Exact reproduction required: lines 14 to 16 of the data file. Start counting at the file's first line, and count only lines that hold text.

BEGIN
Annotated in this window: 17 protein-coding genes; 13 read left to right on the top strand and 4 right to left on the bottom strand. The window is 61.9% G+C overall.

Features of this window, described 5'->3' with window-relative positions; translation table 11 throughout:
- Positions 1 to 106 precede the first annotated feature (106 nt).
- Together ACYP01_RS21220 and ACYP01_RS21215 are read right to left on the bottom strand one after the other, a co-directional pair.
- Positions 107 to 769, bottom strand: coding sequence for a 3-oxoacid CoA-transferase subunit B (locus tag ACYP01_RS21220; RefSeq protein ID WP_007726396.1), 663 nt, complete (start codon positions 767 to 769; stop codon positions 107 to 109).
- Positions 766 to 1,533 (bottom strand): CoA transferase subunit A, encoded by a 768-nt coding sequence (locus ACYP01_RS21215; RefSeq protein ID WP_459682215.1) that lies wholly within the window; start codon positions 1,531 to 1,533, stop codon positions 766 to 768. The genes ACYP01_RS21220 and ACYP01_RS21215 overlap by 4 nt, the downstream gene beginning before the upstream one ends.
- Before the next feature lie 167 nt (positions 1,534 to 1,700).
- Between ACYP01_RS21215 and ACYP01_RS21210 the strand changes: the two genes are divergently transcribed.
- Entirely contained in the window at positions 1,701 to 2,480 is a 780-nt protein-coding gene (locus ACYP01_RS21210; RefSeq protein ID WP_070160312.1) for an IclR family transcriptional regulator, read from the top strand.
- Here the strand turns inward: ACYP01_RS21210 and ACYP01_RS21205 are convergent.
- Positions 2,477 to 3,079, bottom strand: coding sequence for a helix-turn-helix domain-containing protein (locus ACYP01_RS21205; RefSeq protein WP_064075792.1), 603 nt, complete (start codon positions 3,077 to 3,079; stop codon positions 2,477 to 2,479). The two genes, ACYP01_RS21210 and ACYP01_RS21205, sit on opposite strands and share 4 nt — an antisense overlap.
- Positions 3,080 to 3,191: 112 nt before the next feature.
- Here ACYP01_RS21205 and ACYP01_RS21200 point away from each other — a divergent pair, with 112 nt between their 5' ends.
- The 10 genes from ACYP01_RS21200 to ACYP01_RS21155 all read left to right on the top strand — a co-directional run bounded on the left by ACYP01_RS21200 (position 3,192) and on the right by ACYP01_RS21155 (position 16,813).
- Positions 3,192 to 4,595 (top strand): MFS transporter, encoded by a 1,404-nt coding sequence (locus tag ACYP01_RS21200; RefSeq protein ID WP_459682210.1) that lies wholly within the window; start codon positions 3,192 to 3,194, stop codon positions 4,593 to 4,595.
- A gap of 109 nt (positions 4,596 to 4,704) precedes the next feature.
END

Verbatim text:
- The 10 genes from ACYP01_RS21200 to ACYP01_RS21155 all read left to right on the top strand — a co-directional run bounded on the left by ACYP01_RS21200 (position 3,192) and on the right by ACYP01_RS21155 (position 16,813).
- Positions 3,192 to 4,595 (top strand): MFS transporter, encoded by a 1,404-nt coding sequence (locus tag ACYP01_RS21200; RefSeq protein ID WP_459682210.1) that lies wholly within the window; start codon positions 3,192 to 3,194, stop codon positions 4,593 to 4,595.
- A gap of 109 nt (positions 4,596 to 4,704) precedes the next feature.